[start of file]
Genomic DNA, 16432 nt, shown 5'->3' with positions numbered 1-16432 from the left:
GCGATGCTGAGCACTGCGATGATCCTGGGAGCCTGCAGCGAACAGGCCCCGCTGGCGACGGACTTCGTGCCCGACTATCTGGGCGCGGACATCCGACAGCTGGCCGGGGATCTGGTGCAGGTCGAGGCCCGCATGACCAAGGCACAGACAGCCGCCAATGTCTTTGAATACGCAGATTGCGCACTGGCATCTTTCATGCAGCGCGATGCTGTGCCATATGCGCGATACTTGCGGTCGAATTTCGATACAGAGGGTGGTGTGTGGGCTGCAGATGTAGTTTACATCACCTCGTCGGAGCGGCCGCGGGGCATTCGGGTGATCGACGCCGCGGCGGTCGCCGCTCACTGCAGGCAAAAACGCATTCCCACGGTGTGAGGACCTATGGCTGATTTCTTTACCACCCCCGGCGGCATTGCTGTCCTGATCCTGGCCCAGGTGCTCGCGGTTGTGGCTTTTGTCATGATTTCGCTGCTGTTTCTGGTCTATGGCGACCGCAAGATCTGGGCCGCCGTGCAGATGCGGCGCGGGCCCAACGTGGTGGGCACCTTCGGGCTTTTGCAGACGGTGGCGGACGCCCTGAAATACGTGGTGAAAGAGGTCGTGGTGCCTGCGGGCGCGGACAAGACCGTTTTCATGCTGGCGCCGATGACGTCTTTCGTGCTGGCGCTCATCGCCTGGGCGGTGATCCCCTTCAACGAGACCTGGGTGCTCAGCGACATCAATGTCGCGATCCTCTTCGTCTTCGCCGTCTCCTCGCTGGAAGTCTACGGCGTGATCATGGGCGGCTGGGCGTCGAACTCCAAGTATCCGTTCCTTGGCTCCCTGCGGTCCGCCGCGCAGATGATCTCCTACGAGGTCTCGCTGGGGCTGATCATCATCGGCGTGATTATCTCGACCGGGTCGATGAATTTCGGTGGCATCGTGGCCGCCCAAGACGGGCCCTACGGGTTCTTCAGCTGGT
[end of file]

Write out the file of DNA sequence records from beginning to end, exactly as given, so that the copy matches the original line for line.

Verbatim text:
Genomic DNA, 16432 nt, shown 5'->3' with positions numbered 1-16432 from the left:
GCGATGCTGAGCACTGCGATGATCCTGGGAGCCTGCAGCGAACAGGCCCCGCTGGCGACGGACTTCGTGCCCGACTATCTGGGCGCGGACATCCGACAGCTGGCCGGGGATCTGGTGCAGGTCGAGGCCCGCATGACCAAGGCACAGACAGCCGCCAATGTCTTTGAATACGCAGATTGCGCACTGGCATCTTTCATGCAGCGCGATGCTGTGCCATATGCGCGATACTTGCGGTCGAATTTCGATACAGAGGGTGGTGTGTGGGCTGCAGATGTAGTTTACATCACCTCGTCGGAGCGGCCGCGGGGCATTCGGGTGATCGACGCCGCGGCGGTCGCCGCTCACTGCAGGCAAAAACGCATTCCCACGGTGTGAGGACCTATGGCTGATTTCTTTACCACCCCCGGCGGCATTGCTGTCCTGATCCTGGCCCAGGTGCTCGCGGTTGTGGCTTTTGTCATGATTTCGCTGCTGTTTCTGGTCTATGGCGACCGCAAGATCTGGGCCGCCGTGCAGATGCGGCGCGGGCCCAACGTGGTGGGCACCTTCGGGCTTTTGCAGACGGTGGCGGACGCCCTGAAATACGTGGTGAAAGAGGTCGTGGTGCCTGCGGGCGCGGACAAGACCGTTTTCATGCTGGCGCCGATGACGTCTTTCGTGCTGGCGCTCATCGCCTGGGCGGTGATCCCCTTCAACGAGACCTGGGTGCTCAGCGACATCAATGTCGCGATCCTCTTCGTCTTCGCCGTCTCCTCGCTGGAAGTCTACGGCGTGATCATGGGCGGCTGGGCGTCGAACTCCAAGTATCCGTTCCTTGGCTCCCTGCGGTCCGCCGCGCAGATGATCTCCTACGAGGTCTCGCTGGGGCTGATCATCATCGGCGTGATTATCTCGACCGGGTCGATGAATTTCGGTGGCATCGTGGCCGCCCAAGACGGGCCCTACGGGTTCTTCAGCTGGT